Dr. Kammer stressed the need for early use SLT, which can produce a drop in IOP that is comparable to pharmacologic treatment while avoiding the preservative-induced toxicity to the ocular surface.
“I also consider using oral carbonic anhydrase inhibitors (CAIs) in selected individuals,” he said. “This is a bit controversial because oral CAIs have been documented to occasionally exacerbate dry eyes, particularly in elderly patients, whose body water content is lower compared to younger individuals.” However, for younger patients, those with significant sensitivity or intolerance to preservatives, and those who don’t have the dexterity to instill eye drops, this is a reasonable option, he said. “In many individuals, the benefits of a reduced BAK load outweigh the mild dehydration caused by the oral CAI.”
Another option, Dr. Kammer said, is to use eye drops that are either preservative-free or utilize non-BAK preservatives. From a clinical perspective, the glaucoma medications that use less toxic preservatives are well tolerated and often result in an improvement in symptomatology, particularly if these patients have pre-existing ocular surface issues, he said.
Another way to minimize the BAK burden is to use a preservative-free formulation. “Due to the significant risk for contamination in multidose bottles, the only practical way to accomplish this is with the use of single-dose units,” Dr. Kammer said. “While the lack of any irritating preservative is a boon for patients, this option tends to be much more expensive, and some patients (particularly the elderly) have difficulty handling the small vials.”
Many patients will be fine with preserved glaucoma medications. But a certain segment of the population benefits particularly from minimizing BAK exposure including those with a pre-existing dry eye or ocular surface disease; a documented intolerance to preservatives; an existing multidrug treatment regimen; and treatment that is expected to last many years.

Tests to perform

Dr. Weissman said many of the tests used for dry eye disease are important for these patients as well, including tear break-up time, Schirmer’s test, topography looking at the corneal surface, and tear osmolarity.
“The most important thing is adding one drop at a time,” she said. If the patient has a very high pressure, you may have to add more than one. By adding one at a time, you can see what the corneal surface does, Dr. Weissman said. If there is more dryness after one, switch to preservative-free, she suggested. It’s also important to make sure the patient is lubricating the eyes frequently with preservative-free artificial tears.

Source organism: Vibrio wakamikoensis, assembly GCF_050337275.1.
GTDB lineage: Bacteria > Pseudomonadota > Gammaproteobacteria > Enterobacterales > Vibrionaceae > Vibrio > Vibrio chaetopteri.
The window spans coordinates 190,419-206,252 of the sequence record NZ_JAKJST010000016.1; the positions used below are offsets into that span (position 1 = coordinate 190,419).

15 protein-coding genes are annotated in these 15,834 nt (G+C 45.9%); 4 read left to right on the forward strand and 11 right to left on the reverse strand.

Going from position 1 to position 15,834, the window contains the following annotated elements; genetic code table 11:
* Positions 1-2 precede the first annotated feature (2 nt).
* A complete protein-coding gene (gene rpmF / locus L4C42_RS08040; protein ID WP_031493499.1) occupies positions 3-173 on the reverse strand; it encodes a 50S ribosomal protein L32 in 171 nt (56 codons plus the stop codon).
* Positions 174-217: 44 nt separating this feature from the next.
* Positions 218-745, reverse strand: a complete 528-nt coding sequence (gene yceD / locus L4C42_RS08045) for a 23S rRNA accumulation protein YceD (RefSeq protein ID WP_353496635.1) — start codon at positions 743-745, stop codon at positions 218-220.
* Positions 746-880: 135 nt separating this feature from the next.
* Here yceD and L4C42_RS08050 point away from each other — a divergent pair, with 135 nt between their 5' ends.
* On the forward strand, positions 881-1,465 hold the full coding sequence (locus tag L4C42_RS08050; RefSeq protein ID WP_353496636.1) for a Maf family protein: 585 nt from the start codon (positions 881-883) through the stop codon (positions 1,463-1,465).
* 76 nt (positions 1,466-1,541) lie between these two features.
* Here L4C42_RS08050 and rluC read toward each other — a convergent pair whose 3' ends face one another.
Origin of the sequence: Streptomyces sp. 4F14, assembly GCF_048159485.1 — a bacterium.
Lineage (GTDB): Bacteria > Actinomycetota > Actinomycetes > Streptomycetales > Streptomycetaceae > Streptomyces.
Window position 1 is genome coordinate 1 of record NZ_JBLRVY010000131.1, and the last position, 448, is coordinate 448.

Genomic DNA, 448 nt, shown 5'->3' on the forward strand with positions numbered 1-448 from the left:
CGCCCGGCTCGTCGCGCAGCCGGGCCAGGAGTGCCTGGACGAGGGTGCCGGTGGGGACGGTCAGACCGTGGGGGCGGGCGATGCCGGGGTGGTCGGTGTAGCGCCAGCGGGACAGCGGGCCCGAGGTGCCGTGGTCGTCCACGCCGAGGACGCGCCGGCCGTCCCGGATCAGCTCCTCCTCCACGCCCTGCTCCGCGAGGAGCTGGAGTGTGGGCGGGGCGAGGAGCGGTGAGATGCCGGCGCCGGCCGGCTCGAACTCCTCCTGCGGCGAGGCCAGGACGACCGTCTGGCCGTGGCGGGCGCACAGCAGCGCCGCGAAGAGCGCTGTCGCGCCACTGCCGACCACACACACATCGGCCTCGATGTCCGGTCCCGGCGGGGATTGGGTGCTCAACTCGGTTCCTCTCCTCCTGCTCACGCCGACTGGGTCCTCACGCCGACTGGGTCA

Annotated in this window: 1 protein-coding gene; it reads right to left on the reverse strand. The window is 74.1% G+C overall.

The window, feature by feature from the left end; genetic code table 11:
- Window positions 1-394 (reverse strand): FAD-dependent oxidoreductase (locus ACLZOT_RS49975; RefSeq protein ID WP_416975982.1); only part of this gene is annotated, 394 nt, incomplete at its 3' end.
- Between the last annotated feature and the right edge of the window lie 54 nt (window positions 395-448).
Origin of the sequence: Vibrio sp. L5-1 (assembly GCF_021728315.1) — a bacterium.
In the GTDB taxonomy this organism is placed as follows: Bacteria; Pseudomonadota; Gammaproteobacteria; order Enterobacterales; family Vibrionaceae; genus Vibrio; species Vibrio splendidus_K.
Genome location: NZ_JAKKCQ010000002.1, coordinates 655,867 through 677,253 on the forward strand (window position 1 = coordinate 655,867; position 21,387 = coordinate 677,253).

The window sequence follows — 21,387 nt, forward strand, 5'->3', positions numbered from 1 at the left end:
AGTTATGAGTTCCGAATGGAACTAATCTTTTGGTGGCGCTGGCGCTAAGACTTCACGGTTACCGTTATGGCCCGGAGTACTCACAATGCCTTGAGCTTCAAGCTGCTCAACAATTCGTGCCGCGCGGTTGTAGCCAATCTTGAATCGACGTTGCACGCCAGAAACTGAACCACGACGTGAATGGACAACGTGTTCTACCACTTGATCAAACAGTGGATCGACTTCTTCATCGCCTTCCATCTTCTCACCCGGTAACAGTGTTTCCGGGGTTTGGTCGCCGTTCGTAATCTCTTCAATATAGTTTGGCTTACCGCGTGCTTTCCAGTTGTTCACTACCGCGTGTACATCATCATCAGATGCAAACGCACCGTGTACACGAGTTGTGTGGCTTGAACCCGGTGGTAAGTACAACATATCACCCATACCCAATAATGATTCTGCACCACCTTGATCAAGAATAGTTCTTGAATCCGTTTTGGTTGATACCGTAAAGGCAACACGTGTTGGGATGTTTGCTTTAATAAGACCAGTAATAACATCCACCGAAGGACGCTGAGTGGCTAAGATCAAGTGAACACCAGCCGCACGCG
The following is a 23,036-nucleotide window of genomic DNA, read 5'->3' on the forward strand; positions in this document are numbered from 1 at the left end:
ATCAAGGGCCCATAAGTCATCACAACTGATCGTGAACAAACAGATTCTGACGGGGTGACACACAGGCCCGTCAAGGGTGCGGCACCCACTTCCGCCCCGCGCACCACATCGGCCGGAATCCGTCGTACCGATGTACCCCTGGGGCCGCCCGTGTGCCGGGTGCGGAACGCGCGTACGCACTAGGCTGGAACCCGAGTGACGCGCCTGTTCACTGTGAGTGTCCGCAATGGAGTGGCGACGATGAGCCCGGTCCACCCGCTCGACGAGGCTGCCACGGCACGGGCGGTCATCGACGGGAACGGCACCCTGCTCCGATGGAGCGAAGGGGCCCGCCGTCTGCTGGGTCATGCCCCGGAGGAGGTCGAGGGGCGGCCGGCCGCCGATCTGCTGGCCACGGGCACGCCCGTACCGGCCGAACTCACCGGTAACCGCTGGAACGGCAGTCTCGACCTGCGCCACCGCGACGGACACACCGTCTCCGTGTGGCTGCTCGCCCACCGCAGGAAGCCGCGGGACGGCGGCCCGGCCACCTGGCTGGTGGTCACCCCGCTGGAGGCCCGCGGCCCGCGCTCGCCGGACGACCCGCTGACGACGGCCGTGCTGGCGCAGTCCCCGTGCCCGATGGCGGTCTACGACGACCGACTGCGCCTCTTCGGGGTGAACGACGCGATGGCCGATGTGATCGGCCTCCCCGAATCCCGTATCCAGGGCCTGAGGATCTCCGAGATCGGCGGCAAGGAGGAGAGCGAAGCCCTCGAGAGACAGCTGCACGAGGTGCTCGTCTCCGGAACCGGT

Topography is important to have readily available to look for distortion on the corneal surface, Dr. Weissman said. Staining is also helpful to see if there’s keratopathy on the exam that can show how dry the eyes are.
Dr. Weissman added that serum tears are a useful option. With these, the patient’s blood is drawn, spun down, and teardrops are formulated from the blood. They have an anti-inflammatory effect and can be helpful in patients with both glaucoma and severe dry eye, she said.

Impact of OSD on astigmatism measurements

There may be a concern that ocular surface problems can make astigmatism measurements less accurate in glaucoma patients. Dr. Wallace said that in order to get the best visual outcomes after cataract surgery, she brings the patient back in for IOL calculations on a separate preop visit where measurements are performed before any drops are placed in the eye. “We also may start a prescription medicine to treat the dry eye about a month before surgery,” she said.
Dr. Weissman uses topography to help account for these potentially inaccurate measurements, as it helps her to evaluate the patient better.

Editors’ note: Dr. Kammer has financial interests with Allergan (Dublin, Ireland). Dr. Realini has financial interests with Allergan, Bausch + Lomb (Bridgewater, New Jersey), and Alcon (Fort Worth, Texas). Dr. Wallace has financial interests with Allergan. Dr. Weissman has no financial interests related to her comments.

Contact information

Kammer
: jeff.kammer@vanderbilt.edu
Realini: hypotony@gmail.com
Wallace: danajwallace@gmail.com
Weissman: heather.m.weissman@gmail.com

Treating OSD in glaucoma patients Treating OSD in glaucoma patients